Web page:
Gallery: Case of Mad Cow Disease Confirmed in California


A California dairy cow recently tested positive for bovine spongiform encephalopathy (BSE), more commonly known as mad cow disease. While the news has resurrected fears about the illness, the United States Department of Agriculture has been quick to highlight that the cow, located in California’s Central Valley, was not tied to the food chain, and that humans are not at risk of contracting the human form, variant Creutzfeldt-Jakob disease, which causes rapid brain degeneration. This assurance has not prevented some South Korean retailers from halting sales of US beef into the country as memories of the massive UK outbreak in the early 1990s which claimed the lives of 180,000 cattle and over 150 people remain fresh in the consciousness of many.

Image (cc) comprock on Flickr

The is the fourth instance of Mad Cow Disease to have been discovered in US history. It was long believed that cattle were infected with BSE by eating feed that included spine and brain tissue of other cows who had consumed the meat of sheep infected with scrapie. But some scientists have since hypothesized that the disease may develop spontaneously in cattle. Federal officials believe that the recent instance in California was a indeed caused by an atypical genetic malformation, as CBS reported. “It was just a random mutation that can happen every once in a great while in an animal,” Bruce Akey, director of the New York State Veterinary Diagnostic Laboratory at Cornell University, told the AP. “Random mutations go on in nature all the time.” Federal officials further emphasized that the infected cow had not eaten contaminated feed.

The AP described the discovery of the illness as a “stroke of luck,” since only 40,000, or 0.1 percent of cattle are tested each year for the BSE, but in light of the discovery, officials do plan to take additional precautions. “State and federal agriculture officials plan to test other cows that lived in the same feeding herd as the infected bovine,” said Michael Marsh, chief executive of Western United Dairymen, who was briefed on the plan. “They also plan to test cows born at around the same time the diseased cow was.”

As South Korean retailers exhibit caution, the Washington Post reports that “South Korea said it will strengthen quarantine inspections of U.S. beef after the case.” Other countries which import US beef, including the UK, Canada and Japan have not announced any changes to their import of US beef, as many await confirmation of additional tests to be conducted by the United Nations’ Food and Agriculture Organization and the World Organisation for Animal Health.

Via CBS, AP, the Washington Post

Lead Image (cc) chad_k on Flickr


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1 Comment

  1. chi April 29, 2012 at 12:03 am

    The US official stance is, that there was never any spongiform encephalitis in any animals in the US, when it broke out in the UK and herds got destroyed.
    The scientists who went to New Zealand to learn what was killing natives, learned the true horrors of the disease.
    The bottom line was, there is no known way to kill it or stop it, except avoidance.
    AND, that the meat industry slaughters animals too young to really know if they are infected.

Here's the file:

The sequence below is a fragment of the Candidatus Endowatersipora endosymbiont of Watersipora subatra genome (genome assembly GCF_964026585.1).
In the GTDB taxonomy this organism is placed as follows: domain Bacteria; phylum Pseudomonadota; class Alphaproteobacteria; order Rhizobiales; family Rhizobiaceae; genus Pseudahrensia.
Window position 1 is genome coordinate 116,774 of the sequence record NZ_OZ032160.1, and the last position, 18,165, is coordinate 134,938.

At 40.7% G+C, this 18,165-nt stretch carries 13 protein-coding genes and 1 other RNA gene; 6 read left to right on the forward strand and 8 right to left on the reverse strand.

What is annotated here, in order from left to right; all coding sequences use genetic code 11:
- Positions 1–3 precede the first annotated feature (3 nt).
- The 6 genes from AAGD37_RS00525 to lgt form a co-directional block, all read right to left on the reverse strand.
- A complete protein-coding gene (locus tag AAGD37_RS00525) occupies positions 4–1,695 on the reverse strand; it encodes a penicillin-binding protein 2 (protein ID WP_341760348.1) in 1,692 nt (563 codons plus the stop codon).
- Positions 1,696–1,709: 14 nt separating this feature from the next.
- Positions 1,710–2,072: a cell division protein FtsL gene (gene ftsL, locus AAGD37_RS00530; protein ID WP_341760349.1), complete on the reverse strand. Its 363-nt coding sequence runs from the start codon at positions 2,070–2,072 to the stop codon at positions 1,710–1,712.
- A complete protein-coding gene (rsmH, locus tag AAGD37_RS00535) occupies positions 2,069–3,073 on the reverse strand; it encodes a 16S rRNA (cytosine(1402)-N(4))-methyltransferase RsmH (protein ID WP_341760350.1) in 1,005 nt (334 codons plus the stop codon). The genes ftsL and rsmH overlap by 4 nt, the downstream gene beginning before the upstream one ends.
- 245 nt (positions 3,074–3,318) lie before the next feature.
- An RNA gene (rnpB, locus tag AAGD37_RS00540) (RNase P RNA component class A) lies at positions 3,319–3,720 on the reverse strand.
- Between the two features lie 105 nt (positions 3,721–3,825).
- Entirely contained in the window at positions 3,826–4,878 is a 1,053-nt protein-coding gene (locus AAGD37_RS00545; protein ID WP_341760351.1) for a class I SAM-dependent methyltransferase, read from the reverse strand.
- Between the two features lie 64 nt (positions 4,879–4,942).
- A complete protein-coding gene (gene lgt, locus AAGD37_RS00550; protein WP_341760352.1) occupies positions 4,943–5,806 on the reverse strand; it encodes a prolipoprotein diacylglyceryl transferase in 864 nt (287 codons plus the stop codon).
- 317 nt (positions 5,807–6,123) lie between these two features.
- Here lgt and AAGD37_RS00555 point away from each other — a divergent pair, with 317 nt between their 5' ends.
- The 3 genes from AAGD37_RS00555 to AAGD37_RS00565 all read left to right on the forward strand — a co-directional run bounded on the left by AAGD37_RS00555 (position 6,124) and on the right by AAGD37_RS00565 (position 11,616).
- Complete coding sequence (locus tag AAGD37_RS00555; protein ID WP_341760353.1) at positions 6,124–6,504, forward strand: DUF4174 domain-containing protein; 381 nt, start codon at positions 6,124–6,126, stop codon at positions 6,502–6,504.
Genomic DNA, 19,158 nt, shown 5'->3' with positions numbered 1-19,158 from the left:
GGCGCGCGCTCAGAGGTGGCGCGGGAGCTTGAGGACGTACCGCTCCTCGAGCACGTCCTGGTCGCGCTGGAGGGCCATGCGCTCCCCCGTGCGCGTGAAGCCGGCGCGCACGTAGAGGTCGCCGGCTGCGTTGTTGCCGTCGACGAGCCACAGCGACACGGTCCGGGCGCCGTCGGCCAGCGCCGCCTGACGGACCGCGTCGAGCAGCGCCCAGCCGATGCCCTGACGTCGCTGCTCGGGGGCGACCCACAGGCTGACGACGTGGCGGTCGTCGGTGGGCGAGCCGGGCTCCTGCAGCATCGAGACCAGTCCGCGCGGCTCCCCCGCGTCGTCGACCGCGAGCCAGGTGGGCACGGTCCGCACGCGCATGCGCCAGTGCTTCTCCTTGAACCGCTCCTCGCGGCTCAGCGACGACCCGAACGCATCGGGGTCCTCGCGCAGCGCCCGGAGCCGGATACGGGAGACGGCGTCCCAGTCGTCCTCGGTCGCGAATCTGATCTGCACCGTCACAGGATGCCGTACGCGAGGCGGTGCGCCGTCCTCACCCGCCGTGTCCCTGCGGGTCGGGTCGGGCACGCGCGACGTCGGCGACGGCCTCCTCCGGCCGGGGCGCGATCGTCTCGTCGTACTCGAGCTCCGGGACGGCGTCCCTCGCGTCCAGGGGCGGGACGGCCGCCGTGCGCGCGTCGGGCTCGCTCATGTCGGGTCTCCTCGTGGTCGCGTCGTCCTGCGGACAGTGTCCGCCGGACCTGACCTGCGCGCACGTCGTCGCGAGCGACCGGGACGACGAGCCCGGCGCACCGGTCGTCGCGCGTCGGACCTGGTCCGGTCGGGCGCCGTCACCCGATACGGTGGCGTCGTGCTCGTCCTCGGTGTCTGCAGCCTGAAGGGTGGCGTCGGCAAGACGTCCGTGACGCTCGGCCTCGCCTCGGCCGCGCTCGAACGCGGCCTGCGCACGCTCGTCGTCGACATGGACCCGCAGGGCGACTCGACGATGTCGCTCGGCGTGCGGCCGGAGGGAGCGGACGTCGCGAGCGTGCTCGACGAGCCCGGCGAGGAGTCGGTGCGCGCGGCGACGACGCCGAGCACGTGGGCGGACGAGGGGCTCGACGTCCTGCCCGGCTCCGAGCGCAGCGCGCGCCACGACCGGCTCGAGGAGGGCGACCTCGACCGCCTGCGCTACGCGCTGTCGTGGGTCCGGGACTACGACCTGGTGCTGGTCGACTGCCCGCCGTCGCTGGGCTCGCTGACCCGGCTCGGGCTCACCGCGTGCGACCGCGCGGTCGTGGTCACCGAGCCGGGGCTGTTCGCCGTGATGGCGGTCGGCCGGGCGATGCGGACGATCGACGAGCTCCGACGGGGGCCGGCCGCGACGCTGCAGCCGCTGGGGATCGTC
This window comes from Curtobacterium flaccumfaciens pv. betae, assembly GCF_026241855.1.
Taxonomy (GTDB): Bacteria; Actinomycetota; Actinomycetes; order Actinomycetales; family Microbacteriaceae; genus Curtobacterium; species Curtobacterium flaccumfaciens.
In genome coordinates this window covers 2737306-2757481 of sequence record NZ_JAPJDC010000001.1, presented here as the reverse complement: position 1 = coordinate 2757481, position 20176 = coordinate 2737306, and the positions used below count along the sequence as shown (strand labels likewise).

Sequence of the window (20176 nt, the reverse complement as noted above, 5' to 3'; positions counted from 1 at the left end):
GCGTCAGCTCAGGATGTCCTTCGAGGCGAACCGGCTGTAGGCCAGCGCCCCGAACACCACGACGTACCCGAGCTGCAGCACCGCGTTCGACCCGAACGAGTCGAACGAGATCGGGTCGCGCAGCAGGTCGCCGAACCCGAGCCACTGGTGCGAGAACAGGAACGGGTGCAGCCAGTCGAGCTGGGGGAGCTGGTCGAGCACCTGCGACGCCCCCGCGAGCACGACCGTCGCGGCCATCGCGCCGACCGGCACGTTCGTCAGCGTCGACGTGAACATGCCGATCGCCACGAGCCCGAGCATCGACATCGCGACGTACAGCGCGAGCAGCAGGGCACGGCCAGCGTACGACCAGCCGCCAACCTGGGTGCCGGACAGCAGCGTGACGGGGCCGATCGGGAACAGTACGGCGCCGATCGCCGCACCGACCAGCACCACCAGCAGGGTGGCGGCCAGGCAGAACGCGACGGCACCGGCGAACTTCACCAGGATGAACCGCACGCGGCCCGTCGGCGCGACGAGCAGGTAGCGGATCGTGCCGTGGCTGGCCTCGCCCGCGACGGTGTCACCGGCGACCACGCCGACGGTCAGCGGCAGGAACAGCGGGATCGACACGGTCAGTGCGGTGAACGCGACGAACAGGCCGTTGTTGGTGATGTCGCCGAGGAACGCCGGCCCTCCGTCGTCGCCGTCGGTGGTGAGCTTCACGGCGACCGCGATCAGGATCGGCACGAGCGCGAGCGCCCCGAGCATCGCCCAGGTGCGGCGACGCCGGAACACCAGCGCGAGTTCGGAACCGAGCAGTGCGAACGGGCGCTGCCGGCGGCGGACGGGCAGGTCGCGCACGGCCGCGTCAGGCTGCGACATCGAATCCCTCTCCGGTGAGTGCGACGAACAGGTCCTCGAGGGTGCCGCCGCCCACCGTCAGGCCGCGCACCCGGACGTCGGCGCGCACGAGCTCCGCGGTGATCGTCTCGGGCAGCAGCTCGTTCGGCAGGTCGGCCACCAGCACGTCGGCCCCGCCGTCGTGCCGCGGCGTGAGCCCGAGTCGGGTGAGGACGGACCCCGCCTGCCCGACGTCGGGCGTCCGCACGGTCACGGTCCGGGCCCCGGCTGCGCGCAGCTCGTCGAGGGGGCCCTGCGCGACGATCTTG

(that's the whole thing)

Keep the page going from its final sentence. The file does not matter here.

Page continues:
AND, that spongiform encephalitis has been in the USA for many decades, evidenced by things like old news clippings from the 1930’s, of herds of sheep infected with Scrappie, being buried on the back 40, etc.
    It is found in far more animals than just cows or sheep.
    It is even being found in wild herds of deer and elk, that unfortunately have been fed bait feeds by those wanting to capture/kill them easier.
    NONE are looking at other animals to see if it infects, say, chickens or turkeys, which are fed ground up dead same-species animals.
    OR any other animals that get fed same-species waste-parts.
    Feeding dead creatures back to ones’ herds used to be considered “good animal husbandry practices–not wasting anything”. That is wrong.
    But we STILL do not know where it came from or what really causes it.
    The so-called infective organism may not actually be the entire, real culprit.
    It used to be thought that spongiform encephalitis was a rare thing; it infected certain people from
    certain sects of Jewish descent, for instance.
    Until they discovered the staggering, falling natives in New Zealand.
    Suddenly, it was being recognized more often, and in diverse populations.
    Governments and food industries got scared, started pointing fingers, and making denials.

    It causes holes in the brain, kinda like swiss cheese.
    It causes neurological incoordination, til finally the creature cannot stand or do anything for itself.
    It can take decades to manifest, depending on the amount of exposure.
    It is not destroyed by fire, ice, chemicals, or any combo of those. The only way to stop it, is to stop eating infected animals; make sure that IF one eats animals, they are old enough to have started manifesting symptoms to warn us off.
    One of my old teachers died of it back in the 1970’s.
    Another lady who never traveled to England, died of it in Contra Costa County, CA, in the early 1990’s–those are 2 who I personally know of; if I know of 2, there are others–it’s a big country.
    With all that in mind, is it any wonder the food industry has been working overtime to make fake foods tolerable for the masses? Question is, what are they using [pink slime, etc.], and how do we know those base-ingredients are not “infected”, as well? Welcome to the world of “Soylent Green”??

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